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Stateside Staff

Stateside 8.20.2018

Aug 20, 2018

Today on Stateside, Democratic gubernatorial candidate Gretchen Whitmer picks Detroiter Garland Gilchrist her running mate. Also, the state of Michigan is mounting murals in Chicago to lure those Chicagoans to Michigan's big cities. And, a native Detroiter and how she became MSU's Rodeo Queen. 

Elvis Presley
WikiCommons

 


On Thursday, August 16 we lost the Queen of Soul, Aretha Franklin. But for countless Elvis fans, last Thursday was already a date marked by tragedy. 

On that day in 1977, the world learned that Elvis Presley had passed away. 

 

Doctor's stethoscope
Pixabay.com

 


The Upper Peninsula Health Departments has published their first ever Community Health Needs Assessment

This 350-page report combines 18 months of research, surveying 5000 households spread over the regions' 15 counties. 

 

Courtesty artist Sheefy McFly

Michigan has gotten plenty of mileage out of Tim Allen's voice spreading the word about Pure Michigan as a travel destination.

Now, the talents of a Detroit artist will lure Chicagoans to come visit Michigan's big cities.

A Stars and Stripes truck cab and woman on a horse
Courtesy of Khalilah Smith

Discovering a passion -- and chasing that passion -- can change your life in profound ways. Just ask Michigan State University student Khalilah Smith of Detroit.

She discovered horses as a young girl, and then she discovered rodeo.

board game
Tetzemann / Pixabay

 


"Everything old is new again."

That adage comes to mind when you hear about a new business in West Michigan called Lakeshore Game Night, a door-to-door delivery for board games.

Jared Leatzow is the business’ founder and owner. He joined Stateside’s Cynthia Canty to discuss how he came up with the idea for Lakeshore Game Night and how the service works. 

head shot of Bill Gelineau
Bill Gelineau

The primaries are over, and we are officially into the general election season.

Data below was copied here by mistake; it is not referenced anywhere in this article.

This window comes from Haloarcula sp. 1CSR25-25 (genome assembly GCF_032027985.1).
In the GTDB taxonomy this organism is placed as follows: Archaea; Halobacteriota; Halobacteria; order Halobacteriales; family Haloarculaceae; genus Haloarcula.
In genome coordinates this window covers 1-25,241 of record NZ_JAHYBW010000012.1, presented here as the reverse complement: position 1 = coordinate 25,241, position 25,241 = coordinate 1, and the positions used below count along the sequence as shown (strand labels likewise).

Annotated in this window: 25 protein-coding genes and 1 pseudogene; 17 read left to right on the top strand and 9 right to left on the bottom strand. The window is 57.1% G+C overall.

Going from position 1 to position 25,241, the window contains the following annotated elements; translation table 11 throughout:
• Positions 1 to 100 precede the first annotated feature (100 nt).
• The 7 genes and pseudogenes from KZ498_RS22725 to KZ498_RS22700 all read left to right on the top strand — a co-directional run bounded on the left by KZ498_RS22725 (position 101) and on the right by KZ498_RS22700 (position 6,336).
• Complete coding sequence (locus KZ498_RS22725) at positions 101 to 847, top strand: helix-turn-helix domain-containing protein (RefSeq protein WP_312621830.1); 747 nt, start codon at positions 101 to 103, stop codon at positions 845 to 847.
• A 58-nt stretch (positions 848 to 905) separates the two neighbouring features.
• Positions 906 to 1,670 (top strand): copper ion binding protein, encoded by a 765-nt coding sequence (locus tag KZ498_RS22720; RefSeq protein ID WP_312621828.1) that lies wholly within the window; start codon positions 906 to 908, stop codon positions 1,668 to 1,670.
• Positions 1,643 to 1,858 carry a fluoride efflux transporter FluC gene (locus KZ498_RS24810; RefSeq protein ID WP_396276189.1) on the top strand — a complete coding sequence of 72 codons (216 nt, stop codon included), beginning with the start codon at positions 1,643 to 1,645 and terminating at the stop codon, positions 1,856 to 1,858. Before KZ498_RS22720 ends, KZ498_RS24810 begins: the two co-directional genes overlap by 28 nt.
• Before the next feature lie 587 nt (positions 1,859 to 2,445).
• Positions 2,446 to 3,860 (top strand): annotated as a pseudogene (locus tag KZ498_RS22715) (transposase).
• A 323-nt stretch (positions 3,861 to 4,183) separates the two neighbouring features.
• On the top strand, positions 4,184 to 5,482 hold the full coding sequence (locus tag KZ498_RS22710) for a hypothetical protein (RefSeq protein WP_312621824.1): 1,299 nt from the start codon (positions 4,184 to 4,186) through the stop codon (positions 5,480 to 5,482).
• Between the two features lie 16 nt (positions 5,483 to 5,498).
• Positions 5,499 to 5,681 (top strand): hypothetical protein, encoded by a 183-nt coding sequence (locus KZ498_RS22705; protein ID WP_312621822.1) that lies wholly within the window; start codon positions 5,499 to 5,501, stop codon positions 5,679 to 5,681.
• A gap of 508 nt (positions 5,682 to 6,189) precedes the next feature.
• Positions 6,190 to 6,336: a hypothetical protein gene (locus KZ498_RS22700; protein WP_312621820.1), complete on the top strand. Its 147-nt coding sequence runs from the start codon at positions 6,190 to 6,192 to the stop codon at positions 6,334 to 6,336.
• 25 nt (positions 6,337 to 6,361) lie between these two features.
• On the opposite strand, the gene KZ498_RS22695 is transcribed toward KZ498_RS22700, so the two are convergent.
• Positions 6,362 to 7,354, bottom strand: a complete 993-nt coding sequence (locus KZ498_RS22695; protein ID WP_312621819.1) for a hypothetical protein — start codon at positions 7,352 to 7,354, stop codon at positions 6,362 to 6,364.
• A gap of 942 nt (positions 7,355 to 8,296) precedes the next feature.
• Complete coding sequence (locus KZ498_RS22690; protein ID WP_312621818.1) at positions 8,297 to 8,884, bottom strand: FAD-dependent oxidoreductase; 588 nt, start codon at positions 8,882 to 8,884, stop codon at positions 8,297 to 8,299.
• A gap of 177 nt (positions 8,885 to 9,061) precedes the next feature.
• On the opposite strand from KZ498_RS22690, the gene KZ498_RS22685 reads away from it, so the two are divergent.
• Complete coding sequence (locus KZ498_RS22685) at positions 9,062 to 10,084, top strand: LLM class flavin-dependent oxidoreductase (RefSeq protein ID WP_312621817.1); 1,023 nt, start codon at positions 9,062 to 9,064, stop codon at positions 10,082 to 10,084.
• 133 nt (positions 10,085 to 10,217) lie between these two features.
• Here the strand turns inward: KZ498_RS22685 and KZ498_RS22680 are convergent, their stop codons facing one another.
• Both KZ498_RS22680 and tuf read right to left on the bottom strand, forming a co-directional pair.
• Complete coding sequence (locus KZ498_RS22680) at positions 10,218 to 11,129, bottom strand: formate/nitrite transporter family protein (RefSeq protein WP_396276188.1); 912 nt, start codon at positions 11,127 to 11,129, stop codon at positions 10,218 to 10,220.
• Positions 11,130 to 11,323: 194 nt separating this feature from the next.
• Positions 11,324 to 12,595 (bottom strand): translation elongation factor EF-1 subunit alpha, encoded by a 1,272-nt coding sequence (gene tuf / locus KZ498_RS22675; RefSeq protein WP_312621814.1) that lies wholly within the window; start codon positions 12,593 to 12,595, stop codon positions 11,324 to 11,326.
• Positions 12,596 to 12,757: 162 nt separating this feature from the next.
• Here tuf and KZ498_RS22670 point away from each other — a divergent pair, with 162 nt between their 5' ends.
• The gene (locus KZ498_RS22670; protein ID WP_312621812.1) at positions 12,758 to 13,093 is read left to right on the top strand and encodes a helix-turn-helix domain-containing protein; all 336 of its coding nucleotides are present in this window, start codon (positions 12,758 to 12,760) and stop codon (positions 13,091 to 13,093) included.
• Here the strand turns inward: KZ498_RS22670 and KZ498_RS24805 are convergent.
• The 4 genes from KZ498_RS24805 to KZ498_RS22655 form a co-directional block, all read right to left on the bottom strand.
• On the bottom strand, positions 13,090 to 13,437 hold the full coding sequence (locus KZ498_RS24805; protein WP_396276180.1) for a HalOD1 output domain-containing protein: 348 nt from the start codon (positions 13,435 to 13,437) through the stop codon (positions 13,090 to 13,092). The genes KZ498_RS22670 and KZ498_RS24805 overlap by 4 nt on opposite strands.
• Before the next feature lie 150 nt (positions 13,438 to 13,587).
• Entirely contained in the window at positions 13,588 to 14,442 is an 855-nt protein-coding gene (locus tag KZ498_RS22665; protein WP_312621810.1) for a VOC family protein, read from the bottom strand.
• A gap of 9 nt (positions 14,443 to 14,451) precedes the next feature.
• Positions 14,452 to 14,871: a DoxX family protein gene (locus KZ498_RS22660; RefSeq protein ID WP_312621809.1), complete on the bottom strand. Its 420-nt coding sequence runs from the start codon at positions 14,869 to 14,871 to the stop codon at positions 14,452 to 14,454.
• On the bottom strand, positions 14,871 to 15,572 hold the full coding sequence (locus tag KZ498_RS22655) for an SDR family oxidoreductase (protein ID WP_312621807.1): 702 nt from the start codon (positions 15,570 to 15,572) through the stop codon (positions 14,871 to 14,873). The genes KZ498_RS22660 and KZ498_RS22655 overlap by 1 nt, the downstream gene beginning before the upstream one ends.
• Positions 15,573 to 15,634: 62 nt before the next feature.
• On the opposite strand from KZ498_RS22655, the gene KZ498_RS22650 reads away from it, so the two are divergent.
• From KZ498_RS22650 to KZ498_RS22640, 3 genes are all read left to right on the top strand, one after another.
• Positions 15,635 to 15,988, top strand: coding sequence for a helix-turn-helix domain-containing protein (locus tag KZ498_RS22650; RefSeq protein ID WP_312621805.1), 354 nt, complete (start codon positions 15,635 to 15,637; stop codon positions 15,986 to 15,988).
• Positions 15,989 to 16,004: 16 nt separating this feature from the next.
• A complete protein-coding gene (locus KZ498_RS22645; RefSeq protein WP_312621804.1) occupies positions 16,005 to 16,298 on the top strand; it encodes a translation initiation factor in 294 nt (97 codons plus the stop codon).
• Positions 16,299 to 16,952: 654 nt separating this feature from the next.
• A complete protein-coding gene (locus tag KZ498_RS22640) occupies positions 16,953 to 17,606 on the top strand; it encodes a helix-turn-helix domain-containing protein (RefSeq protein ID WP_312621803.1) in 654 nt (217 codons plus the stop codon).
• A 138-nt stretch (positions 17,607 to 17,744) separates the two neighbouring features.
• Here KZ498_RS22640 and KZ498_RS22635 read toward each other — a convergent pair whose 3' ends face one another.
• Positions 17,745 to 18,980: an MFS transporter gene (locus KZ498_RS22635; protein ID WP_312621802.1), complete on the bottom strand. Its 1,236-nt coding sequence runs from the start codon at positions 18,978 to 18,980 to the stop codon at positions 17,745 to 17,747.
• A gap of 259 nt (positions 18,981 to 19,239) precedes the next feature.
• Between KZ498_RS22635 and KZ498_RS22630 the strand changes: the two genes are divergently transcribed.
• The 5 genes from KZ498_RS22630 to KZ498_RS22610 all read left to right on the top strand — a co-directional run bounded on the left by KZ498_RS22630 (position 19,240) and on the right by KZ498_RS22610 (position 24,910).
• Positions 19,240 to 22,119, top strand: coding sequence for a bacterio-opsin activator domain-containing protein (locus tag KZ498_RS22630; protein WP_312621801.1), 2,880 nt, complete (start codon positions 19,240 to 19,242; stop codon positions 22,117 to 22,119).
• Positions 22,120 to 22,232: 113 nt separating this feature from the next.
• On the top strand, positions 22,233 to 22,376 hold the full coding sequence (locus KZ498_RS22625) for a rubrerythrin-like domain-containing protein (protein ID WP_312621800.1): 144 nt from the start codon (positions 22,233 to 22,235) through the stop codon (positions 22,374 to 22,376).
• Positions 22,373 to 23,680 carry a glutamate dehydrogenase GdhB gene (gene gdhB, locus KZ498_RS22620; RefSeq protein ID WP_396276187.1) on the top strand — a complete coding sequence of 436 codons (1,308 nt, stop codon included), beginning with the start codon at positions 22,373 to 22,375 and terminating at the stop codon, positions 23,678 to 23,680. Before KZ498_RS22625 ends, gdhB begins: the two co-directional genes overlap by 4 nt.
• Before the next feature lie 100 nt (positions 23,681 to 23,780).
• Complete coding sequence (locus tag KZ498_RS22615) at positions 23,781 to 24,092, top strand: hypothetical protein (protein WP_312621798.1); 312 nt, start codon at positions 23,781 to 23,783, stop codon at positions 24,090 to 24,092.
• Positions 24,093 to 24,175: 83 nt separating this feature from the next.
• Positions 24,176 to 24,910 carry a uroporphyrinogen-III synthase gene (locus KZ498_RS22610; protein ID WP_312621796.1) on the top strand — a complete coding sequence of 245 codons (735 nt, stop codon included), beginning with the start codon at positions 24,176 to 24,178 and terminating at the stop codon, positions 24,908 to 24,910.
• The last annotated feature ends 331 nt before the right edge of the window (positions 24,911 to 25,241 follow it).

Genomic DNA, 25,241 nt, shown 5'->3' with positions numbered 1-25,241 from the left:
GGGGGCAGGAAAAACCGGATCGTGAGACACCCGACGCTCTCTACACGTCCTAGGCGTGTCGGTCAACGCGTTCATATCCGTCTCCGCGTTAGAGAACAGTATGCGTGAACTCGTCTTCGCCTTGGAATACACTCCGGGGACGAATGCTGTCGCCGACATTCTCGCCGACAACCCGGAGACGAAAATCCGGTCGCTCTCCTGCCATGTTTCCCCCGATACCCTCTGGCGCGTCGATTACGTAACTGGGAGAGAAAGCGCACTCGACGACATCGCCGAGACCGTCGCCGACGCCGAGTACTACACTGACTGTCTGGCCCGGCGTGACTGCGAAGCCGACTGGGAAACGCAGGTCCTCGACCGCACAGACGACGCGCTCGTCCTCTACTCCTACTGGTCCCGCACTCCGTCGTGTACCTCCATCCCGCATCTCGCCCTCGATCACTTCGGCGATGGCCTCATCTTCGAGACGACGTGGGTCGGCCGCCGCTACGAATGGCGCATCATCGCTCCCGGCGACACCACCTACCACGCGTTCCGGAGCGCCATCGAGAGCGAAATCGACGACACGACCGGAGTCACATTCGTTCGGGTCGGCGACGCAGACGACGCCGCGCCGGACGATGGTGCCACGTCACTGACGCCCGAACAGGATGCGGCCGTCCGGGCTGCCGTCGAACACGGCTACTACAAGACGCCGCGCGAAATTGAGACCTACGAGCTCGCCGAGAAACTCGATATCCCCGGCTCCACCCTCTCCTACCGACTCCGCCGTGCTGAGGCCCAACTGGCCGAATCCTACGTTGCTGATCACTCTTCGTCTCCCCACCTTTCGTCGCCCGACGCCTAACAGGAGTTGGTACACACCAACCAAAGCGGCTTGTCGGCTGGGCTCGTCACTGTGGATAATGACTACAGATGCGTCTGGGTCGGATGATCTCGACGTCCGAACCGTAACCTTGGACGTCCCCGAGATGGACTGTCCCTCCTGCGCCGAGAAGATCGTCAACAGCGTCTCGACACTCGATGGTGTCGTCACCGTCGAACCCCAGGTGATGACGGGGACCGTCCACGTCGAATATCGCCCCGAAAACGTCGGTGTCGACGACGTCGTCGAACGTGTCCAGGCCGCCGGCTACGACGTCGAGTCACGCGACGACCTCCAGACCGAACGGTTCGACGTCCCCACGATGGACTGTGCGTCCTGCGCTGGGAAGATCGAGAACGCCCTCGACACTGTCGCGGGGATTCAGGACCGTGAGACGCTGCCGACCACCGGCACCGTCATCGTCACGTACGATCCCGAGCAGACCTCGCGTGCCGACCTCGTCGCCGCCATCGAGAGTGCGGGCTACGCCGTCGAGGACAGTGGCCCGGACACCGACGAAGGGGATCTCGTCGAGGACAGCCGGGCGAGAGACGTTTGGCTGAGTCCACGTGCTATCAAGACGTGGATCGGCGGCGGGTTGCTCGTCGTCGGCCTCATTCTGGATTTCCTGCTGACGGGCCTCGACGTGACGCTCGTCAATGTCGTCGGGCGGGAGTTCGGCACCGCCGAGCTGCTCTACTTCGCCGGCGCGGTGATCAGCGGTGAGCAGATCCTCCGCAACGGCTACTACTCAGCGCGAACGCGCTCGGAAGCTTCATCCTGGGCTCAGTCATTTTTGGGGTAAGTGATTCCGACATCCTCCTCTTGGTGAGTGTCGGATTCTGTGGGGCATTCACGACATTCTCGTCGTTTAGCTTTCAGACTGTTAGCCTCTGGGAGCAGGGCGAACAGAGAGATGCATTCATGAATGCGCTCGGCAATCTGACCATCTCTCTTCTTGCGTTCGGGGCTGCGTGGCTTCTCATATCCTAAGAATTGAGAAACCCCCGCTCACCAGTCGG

If you pulled a ballot in the August election, you might have noticed there were not two, but three, parties on the primary ballot this year: Republican, Democrat, and Libertarian.

Stateside 8.17.2018

Aug 17, 2018

Today on Stateside, a retired Flint pediatrician rebukes his former colleagues' choice to not call children exposed to lead "poisoned." Plus, a Grand Rapids couple started out as leather goods competitors and ended up sharing a studio (and a marriage). 

To hear individual interview, click here or see below: 

sturgeon baby
Photo courtesy of USFS, Rob Elliott

One of the most ancient species in the Great Lakes is the sturgeon. The fish has been around since the time of the dinosaurs, and was once abundant in all five lakes.

But, like many species, its numbers nosedived thanks to overfishing and habitat destruction.

Ed Baker is research station manager at the Marquette Fisheries Research Station of the Department of Natural Resources. He joined Stateside to talk about efforts to restore the region’s sturgeon population.

picture of Lansing capitol building
Lester Graham / Michigan Radio

The big news in politics this week was the Republican gubernatorial nominee choosing a running mate.

Attorney General Bill Schuette announced that Kent County Clerk Lisa Posthumus-Lyons would be his lieutenant governor Monday.

To discuss that choice, and all things lieutenant governor, Stateside talked to our Friday political commentators.

Blood test.